John Cornyn of Texas complained about the Democrats: “Power is so important to some people that they will do anything to get it”—which struck some Democrats as odd, since it was Cornyn and his colleagues who in 2016 refused to grant a hearing to the Barack Obama nominee Merrick Garland, holding him hostage for 293 days, the longest limbo in high-court-nomination history. Cornyn also hailed a Kavanaugh endorsement from the Yale law professor Akhil Amar, omitting the fact that Amar suggested on Septemeber 24 that, in light of the sexual-assault allegations, perhaps Trump should nominate “a back-up candidate.” Cornyn was soon followed by Thom Tillis of North Carolina, who touted Kavanaugh’s endorsement by the American Bar Association—which, earlier in the morning, had belatedly announced that it was “reevaluating” its endorsement based on “new information of a material nature regarding temperament.” And Roy Blunt addressed the Garland matter, insisting that Senate Republicans had tied him up because 2016 was an election year, and that no Court nominee had been confirmed in an election year, with divided government, since 1888. Blunt was factually off by 100 years; the Ronald Reagan nominee Anthony Kennedy sailed through a Democratic Senate in the election year of 1988.

So Kavanaugh’s vitally important supportive views on robust presidential power were largely ignored in their torrent of words about the “totally uncorroborated” sexual-assault allegations. Nor did most of the speechifying Democrats, with the exception of Illinois’s Dick Durbin, devote any time to the issue. This was arguably surprising because during the summer there was much buzz in opposition circles that a scandal-marred president, by nominating Kavanaugh, was essentially seeking to purchase survivor insurance.

As a federal appellate judge, Kavanaugh, in a 2009 Minnesota Law Review article, wrote: “I believe it is vital that the President be able to focus on his never-ending tasks with as few distractions as possible … Congress might consider a law exempting a President—while in office—from criminal prosecution and investigation, including from questioning by criminal prosecutors or defense counsel … Even the lesser burdens of a criminal investigation—including preparing for questioning by criminal investigators—are time-consuming and distracting. Like civil suits, criminal investigations take the President’s focus away from his or her responsibilities to the people. And a President who is concerned about an ongoing criminal investigation is almost inevitably going to do a worse job as President.”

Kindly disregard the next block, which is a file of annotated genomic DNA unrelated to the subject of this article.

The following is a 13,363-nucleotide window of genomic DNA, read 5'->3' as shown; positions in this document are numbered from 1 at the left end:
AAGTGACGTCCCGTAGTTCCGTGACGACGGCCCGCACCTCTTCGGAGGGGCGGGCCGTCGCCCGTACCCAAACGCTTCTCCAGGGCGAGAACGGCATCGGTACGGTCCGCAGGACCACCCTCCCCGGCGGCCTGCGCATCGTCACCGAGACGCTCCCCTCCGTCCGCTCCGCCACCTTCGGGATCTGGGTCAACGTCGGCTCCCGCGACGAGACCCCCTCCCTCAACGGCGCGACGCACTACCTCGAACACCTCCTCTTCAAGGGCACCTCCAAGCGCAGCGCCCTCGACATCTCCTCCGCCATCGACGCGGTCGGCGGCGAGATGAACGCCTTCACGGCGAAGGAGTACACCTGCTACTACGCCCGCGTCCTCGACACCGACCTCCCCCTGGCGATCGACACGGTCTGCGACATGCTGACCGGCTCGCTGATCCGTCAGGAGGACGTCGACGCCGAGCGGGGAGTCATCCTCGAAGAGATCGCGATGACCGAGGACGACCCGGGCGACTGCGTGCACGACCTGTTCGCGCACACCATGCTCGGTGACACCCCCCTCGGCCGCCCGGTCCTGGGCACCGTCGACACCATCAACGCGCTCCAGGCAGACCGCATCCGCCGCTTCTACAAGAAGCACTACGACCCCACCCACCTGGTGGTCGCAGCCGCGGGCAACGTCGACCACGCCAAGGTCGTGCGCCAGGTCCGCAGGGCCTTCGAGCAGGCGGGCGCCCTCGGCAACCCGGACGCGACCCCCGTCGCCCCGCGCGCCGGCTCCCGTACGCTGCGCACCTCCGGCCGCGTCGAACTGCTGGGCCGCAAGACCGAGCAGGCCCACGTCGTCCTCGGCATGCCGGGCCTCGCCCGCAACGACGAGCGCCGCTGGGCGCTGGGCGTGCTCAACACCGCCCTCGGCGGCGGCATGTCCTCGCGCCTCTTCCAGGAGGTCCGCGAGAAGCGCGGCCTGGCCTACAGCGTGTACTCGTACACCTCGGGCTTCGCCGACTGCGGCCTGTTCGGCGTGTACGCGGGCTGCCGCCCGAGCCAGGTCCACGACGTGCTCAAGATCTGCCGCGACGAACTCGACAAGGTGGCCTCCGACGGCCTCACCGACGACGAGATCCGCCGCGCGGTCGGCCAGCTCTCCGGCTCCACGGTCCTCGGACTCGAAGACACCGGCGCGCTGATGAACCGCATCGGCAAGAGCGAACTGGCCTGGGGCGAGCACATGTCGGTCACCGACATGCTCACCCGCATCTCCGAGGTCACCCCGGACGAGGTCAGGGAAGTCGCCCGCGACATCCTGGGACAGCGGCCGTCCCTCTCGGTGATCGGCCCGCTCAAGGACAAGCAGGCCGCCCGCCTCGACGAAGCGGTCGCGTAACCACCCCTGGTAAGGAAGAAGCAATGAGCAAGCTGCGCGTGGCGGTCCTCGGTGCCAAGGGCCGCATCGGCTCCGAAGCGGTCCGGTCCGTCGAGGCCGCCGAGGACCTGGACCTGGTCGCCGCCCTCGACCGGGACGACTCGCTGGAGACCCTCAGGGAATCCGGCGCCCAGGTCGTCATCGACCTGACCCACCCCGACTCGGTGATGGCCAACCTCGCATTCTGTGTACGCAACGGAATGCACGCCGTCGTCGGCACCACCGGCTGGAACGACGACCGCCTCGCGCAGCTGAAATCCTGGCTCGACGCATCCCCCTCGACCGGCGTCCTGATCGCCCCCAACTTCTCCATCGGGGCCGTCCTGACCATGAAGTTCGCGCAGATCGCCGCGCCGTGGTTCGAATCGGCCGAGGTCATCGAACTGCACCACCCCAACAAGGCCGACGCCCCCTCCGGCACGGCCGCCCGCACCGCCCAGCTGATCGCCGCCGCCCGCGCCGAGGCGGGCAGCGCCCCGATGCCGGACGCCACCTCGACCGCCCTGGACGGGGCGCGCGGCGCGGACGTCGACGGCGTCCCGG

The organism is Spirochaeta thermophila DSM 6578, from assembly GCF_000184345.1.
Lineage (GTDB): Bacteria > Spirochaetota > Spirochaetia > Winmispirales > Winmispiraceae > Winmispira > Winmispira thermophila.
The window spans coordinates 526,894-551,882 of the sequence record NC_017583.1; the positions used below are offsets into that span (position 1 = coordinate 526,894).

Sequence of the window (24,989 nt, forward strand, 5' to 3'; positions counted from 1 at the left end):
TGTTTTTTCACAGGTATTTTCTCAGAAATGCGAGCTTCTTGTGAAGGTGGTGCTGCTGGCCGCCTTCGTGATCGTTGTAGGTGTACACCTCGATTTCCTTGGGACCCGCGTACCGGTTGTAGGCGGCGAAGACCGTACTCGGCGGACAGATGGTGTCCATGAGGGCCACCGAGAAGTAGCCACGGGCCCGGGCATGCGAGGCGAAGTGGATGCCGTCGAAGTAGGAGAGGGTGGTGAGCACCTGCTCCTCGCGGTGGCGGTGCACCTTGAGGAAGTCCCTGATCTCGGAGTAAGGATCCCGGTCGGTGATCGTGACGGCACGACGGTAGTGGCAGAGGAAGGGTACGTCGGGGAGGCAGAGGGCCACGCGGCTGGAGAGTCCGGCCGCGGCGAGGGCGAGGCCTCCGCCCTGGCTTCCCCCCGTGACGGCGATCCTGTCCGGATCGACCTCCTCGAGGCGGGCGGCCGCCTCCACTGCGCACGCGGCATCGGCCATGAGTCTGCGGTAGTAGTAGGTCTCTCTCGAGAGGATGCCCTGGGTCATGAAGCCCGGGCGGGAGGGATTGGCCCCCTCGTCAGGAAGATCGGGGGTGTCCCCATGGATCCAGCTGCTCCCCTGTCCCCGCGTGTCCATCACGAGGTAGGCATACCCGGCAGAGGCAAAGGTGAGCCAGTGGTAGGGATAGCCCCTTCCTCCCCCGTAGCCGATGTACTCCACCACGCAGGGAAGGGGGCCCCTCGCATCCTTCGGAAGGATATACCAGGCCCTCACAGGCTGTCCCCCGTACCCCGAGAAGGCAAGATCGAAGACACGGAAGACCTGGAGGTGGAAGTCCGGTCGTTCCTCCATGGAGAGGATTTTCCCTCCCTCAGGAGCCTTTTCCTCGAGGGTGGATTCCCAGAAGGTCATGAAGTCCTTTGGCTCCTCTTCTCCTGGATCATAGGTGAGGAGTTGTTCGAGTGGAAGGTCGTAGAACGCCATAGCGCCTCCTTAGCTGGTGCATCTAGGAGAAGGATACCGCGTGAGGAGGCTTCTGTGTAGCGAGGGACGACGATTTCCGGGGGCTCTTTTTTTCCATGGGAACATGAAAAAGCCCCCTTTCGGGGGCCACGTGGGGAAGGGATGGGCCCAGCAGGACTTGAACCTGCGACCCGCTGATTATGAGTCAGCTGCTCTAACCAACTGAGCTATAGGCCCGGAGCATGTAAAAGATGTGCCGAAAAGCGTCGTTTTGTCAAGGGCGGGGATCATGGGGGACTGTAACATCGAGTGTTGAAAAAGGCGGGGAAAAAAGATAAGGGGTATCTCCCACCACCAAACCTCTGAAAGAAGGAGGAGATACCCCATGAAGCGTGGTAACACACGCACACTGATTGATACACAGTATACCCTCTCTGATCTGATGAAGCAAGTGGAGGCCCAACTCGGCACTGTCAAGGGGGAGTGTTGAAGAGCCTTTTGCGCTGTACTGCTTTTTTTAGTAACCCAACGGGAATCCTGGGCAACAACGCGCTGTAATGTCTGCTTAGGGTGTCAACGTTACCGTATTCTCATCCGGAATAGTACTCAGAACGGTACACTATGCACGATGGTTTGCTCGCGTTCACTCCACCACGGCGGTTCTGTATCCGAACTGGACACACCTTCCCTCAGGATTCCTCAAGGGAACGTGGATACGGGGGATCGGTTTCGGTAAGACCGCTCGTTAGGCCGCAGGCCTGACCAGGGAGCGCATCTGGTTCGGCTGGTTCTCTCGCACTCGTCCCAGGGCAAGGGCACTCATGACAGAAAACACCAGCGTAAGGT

Collins, while delivering her pivotal “yes” vote, downplayed that passage: “The fact that the judge offered a legislative proposal suggests that he believes the president does not have this protection currently.” She didn’t address the rest of the passage—Kavanaugh’s broader skepticism about criminal investigations involving a president—and she didn’t address his past remark that the unanimous Supreme Court order compelling Richard Nixon to hand over his tapes “was wrongly decided, heresy though it is to say so.” (Kavanaugh has since walked back the remark.) Nor did Collins—or any of her party colleagues—raise an issue that may prove thorny with Kavanaugh on the bench: Given his written belief that busy presidents should not be subject to criminal probes, should he recuse himself if or when such cases come before him?

And the Democrat Tom Carper of Delaware—after citing Kavanaugh’s tempestuous outburst last week about “the left” and “the Clintons”—wondered whether Democratic groups with business before the Court should also seek Kavanaugh’s recusal. Carper asked, “How can any left-leaning enterprise believe it’ll get a fair hearing?”

All of which suggests that the Senate’s tribalist confirmation will not close the book on this saga. Quite the opposite. It may taint the high court for years, raising fresh questions about impartiality. As evidenced again today, the reputed “world’s most deliberative body” most resembles “a cave of winds.” That phrase was coined more than a century ago, in a time of relative comity. Today they are ill winds, and they’re howling.